British Wildlife – GREY SEALS on the Norfolk coast

Every winter 1000s of grey seals haul themselves out onto the beaches along our coastline to mate, give birth and for the females to rear their pups. During this time the seals may appear to be relaxing on the beach, and frolicking in the waves but all is not as it seems. In order to win the right to mate the males, which are known as bulls and can grow to weigh more than 250kilos compete with eachother to claim a space on the beach. Most of the time this doesn’t result in physical conflict, the bulls flare their teeth at eachother, they turn their bodies sideways to appear bigger and slap their bellies onto the ground to show how powerful they are. When this is not enough the only way to make your point is to fight, and despite their cuddly appearance, grey seals are ferocious fighters. Their flippers are useless in these battles but the seals sharp teeth and powerful jaws are as good at tearing flesh as they are at catching fish.

The bulls in this video are young and seem to be practising rather than fighting for real, however many of the larger seals on the beach show signs of having been in much more serious fights. One bull has a deep, 3inch gash on its back that was probably caused by another male. Aside from this wound he looks healthy but some of the other bulls do not. This one looks like its taken a right beating and covered in scars and fresh blood.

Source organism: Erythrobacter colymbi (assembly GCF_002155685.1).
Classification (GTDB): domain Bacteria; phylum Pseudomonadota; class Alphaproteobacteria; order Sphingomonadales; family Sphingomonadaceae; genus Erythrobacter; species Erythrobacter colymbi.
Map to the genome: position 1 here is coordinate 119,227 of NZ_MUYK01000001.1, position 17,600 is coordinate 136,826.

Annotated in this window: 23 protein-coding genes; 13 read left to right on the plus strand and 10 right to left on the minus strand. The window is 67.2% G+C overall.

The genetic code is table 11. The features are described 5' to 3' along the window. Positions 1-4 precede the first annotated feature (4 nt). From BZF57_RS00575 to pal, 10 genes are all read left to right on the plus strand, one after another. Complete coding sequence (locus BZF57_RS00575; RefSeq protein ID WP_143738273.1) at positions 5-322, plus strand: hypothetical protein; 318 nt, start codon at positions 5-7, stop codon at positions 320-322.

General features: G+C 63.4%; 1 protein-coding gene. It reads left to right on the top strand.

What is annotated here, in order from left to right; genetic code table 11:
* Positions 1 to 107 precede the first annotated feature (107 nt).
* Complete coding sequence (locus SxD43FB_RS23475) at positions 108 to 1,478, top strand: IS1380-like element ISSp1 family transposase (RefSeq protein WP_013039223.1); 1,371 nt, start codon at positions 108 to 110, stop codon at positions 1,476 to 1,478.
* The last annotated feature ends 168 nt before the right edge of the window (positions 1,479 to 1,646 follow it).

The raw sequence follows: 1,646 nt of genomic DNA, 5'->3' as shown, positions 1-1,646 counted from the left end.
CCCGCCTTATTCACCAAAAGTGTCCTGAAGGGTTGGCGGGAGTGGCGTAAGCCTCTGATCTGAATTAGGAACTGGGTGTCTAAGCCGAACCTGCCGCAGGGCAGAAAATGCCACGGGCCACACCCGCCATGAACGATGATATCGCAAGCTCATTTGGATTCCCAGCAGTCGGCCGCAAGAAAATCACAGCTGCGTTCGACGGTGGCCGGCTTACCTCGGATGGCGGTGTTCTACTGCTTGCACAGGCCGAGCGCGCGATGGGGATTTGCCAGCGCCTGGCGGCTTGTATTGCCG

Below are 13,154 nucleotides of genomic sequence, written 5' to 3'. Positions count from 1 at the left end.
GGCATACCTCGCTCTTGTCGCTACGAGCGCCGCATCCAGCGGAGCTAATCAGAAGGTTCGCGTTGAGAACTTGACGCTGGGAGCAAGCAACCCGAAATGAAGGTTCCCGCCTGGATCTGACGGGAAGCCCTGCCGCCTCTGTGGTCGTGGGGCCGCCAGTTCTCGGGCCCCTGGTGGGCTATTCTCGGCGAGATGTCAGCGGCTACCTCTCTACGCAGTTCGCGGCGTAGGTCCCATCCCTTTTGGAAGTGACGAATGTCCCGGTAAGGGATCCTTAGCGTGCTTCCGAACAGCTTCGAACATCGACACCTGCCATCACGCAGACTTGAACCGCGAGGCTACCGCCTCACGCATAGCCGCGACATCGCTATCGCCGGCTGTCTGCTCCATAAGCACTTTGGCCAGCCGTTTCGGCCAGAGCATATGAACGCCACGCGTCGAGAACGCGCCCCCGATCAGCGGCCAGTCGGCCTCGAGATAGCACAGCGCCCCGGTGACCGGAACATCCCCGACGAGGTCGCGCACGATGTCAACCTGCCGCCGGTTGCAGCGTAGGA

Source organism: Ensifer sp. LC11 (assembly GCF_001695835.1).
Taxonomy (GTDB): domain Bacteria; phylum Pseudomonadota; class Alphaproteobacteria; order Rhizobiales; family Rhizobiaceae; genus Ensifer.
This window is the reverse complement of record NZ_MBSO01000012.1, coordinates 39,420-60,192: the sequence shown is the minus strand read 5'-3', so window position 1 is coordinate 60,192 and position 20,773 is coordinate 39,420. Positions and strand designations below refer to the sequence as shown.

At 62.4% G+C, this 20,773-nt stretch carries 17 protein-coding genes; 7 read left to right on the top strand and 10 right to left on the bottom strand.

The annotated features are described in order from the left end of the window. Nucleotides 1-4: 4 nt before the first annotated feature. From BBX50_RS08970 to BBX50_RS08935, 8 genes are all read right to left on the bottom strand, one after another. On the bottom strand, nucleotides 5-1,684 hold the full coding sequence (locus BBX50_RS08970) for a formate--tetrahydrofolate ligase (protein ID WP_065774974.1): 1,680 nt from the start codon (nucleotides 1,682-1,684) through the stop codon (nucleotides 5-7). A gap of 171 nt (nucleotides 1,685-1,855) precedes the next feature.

Once the females have mated they delay implanting their eggs for 3 months, after which they are pregnant for 9 months and then, they give birth to a single white pup. Newborn pups weigh around 14 kilos but they grow fast. Their mothers milk is 60% fat resulting in them gaining 2kilos every day. They are only fed by their mothers for 3 weeks after which she abandons them and heads back out to sea. The pubs are not waterproof at this point so must spend another 3 weeks on the beach shedding their white baby fur. During this time it is best for the pups to laze about and preserve their energy.

Once the pups have shed all their white fur they are now waterproof and are ready to take the plunge and make their way out to sea. They have never been into the water before but now they must rely entirely on their instincts to catch enough food, which is mainly fish and shellfish, to survive. In the face of such a feat it is no surprise that around a half of all grey seal pups will not survive their first 18 months.

I am a strong believer that people should be able to see and enjoy wildlife but if you do visit the grey seals, please do so responsibly. Its is good advice to keep a good distance from the seals and definitely not to get to close if you have dogs with you. Grey seals are frequently attacked by dogs so it is best for them to keep their natural fear of our canine friends.

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